This site uses cookies. By continuing to browse this site you are agreeing to our use of cookies. Find out more.X

Second Facebook spam email campaign detected this week

Share this article:

A new email threat has been identified that poses as being from Facebook.

Security firm Red Condor identified the second email threat in as many days that claims to be from Facebook administrators. This includes a link to a spoofed Facebook login page, which prompts users to reveal personal information and then download a banking Trojan Downloader.

After a user enters their credentials, they are prompted to download ‘updatetool.exe' which has been detected as a Zbot Trojan variant. The company claimed that the spoofed Facebook login page is fairly sophisticated and uses ‘www.facebook.com' in the sub-domain portion of the malicious URL.

As a result, people with small screen resolution or small browser windows/address bars may think that they are on the Facebook login page. At the time Red Condor Spam Trigger detected the threat, only one-third of anti-virus engines had detected it.

Dr. Tom Steding, chief executive officer of Red Condor, said: “Given the comfort level that millions of users have with Facebook, we want to make sure that everyone knows that there are multiple spoofed Facebook emails hitting inboxes, and that the blended threat email we are warning about is different than the one many media outlets have already reported.

Facebook has become phenomenally popular, which makes it a prime target for spammers and cybercriminals. Unprotected email users need to be increasingly aware of the variety of threats that will come to their inboxes posing as legitimate messages. This blended email threat is an interesting twist that seems to have baffled a number of AV engines.”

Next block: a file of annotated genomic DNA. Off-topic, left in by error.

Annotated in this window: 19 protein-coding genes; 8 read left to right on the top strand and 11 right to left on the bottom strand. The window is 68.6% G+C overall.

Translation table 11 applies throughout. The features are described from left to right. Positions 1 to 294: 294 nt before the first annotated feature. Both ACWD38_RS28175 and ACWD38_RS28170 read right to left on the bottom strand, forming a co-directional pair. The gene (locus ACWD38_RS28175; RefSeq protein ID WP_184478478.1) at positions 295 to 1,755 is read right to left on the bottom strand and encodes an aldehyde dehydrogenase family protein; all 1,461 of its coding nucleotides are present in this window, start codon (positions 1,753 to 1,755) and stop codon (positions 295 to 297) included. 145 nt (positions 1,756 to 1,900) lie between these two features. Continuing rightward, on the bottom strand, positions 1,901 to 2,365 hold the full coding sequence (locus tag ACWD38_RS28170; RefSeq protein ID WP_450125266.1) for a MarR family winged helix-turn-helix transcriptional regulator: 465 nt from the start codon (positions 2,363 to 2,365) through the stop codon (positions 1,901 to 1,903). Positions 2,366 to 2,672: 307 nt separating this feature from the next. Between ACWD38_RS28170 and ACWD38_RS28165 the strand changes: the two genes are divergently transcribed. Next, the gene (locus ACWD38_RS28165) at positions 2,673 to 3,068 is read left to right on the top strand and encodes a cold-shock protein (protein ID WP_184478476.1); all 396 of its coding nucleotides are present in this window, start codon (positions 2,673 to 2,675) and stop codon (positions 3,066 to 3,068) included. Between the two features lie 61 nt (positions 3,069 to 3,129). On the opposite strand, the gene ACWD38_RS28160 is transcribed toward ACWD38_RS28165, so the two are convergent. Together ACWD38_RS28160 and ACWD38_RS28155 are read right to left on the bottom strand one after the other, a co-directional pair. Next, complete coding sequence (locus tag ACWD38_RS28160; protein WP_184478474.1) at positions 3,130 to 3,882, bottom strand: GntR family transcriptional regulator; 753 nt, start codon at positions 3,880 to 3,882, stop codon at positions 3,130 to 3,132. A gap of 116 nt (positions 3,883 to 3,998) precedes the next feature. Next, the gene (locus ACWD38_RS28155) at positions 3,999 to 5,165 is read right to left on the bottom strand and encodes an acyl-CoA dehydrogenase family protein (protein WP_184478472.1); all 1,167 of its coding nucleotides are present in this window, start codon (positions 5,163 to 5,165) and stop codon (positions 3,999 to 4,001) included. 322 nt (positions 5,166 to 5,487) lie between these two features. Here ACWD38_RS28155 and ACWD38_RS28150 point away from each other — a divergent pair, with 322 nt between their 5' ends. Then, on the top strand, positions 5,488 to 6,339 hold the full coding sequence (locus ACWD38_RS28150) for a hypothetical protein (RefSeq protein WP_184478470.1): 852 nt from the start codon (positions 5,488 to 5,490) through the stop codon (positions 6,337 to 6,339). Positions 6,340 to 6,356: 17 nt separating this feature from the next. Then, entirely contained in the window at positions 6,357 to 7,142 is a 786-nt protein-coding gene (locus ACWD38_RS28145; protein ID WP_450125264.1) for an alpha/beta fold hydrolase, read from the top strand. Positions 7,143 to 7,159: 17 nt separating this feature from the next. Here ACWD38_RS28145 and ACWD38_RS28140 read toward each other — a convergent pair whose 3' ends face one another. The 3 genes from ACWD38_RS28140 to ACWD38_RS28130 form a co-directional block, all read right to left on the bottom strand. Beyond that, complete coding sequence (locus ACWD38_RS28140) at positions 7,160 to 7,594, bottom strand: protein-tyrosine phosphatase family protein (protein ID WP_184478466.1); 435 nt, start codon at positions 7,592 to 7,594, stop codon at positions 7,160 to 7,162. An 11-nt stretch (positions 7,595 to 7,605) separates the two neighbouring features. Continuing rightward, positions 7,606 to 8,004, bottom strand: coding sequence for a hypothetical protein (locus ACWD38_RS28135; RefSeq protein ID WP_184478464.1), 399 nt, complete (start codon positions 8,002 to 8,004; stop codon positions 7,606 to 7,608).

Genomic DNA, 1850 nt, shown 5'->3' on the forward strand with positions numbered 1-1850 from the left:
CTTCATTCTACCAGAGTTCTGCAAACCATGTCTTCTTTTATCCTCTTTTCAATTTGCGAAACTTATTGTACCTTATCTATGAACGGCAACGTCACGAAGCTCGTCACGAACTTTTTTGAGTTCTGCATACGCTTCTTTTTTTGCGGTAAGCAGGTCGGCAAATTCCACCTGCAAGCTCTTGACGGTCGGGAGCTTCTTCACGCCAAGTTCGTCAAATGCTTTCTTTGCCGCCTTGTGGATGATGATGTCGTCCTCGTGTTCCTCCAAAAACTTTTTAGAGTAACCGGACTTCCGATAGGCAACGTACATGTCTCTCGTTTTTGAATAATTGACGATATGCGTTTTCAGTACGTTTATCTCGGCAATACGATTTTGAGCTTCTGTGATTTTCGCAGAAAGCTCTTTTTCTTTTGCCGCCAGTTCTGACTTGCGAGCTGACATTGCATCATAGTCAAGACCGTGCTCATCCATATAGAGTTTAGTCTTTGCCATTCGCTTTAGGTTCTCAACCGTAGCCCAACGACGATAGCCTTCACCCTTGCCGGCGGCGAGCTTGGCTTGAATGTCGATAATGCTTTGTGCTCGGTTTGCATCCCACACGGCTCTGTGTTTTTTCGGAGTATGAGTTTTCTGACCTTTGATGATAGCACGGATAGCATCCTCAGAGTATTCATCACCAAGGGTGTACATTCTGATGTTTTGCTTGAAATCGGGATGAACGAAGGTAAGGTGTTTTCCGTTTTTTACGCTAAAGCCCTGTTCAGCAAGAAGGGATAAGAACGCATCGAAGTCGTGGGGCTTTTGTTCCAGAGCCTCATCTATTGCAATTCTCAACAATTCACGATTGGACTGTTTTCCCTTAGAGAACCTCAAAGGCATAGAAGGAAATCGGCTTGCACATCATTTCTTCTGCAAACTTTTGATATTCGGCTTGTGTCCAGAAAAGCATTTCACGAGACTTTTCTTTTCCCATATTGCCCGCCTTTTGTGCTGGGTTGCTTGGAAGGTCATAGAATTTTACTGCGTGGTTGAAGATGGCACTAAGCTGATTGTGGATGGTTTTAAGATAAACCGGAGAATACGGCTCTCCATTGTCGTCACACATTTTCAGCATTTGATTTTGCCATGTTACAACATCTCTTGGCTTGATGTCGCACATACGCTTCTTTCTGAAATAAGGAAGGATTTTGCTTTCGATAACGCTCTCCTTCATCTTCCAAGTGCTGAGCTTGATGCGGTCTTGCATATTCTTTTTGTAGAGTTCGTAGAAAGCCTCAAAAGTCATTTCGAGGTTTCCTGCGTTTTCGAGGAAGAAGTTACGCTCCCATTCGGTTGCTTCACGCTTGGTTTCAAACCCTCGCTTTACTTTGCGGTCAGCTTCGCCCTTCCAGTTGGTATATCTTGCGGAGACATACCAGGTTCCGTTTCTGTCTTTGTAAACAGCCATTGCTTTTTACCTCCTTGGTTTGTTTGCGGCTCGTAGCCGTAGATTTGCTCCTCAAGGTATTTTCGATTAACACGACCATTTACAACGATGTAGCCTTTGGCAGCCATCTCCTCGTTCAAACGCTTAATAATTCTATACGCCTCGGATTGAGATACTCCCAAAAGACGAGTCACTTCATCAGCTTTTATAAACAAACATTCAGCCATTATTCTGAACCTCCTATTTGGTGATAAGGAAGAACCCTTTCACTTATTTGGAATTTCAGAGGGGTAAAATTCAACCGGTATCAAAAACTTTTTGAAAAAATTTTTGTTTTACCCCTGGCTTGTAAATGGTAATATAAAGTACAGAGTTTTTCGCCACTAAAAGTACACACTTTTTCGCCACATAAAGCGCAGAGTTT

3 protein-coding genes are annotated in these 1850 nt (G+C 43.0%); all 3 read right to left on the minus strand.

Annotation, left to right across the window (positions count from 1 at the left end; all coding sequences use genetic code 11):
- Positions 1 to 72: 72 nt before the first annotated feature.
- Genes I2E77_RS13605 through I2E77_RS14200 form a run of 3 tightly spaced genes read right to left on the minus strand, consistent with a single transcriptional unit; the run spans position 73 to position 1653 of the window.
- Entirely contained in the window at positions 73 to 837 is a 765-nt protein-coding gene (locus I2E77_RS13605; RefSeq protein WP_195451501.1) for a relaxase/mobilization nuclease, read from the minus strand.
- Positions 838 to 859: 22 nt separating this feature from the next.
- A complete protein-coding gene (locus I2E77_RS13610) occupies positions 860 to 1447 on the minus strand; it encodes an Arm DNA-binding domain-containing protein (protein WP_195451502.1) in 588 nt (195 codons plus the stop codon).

Jamie Tomasello, Cloudmark's abuse operations manager, said: “The last three days have seen a sharp uptick in social engineering, as one or more of the malware distributors are, once again, playing on the popularity of Facebook to convince people to open their email.

“Emails with the subject ‘Facebook Password Reset Confirmation' have been flooding inboxes over the last few days, enticing people to open a zip file which purportedly contains the user's new password.

“I cannot stress enough – these emails are not coming from Facebook, and they do not mean that your Facebook account has been taken over, or that someone is trying to get your password. Facebook, unfortunately, is just another victim here; they can't stop bad guys from using their name to dangle as bait in front of you.”

Share this article:

SC webcasts on demand

This is how to secure data in the cloud


Exclusive video webcast & Q&A sponsored by Vormetric


As enterprises look to take advantage of the cloud, they need to understand the importance of safeguarding their confidential and sensitive data in cloud environments. With the appropriate security safeguards, such as fine-grained access policies, a move to the cloud is as, or more, secure than an on-premise data storage.


View the webcast here to find out more

More in News

NCA wants security pros to become cybercrime fighters

NCA wants security pros to become cybercrime fighters

The UK's National Crime Agency is on the hunt for cyber security professionals to "join the fight against some of the world's most significant cyber criminals" on salaries ranging from ...

GCHQ head says agency was 'never involved in mass surveillance'

GCHQ head says agency was 'never involved in ...

Sir Iain Lobban says GCHQ staff "are normal decent human beings who watch EastEnders and Spooks".

Apple Mac OS criticised for sending search results to third parties

Apple Mac OS criticised for sending search results ...

Apple is under pressure to make changes to the Spotlight feature on the new Mac OS X Yosemite 10.10, which tracks location and sends data back to the firm and ...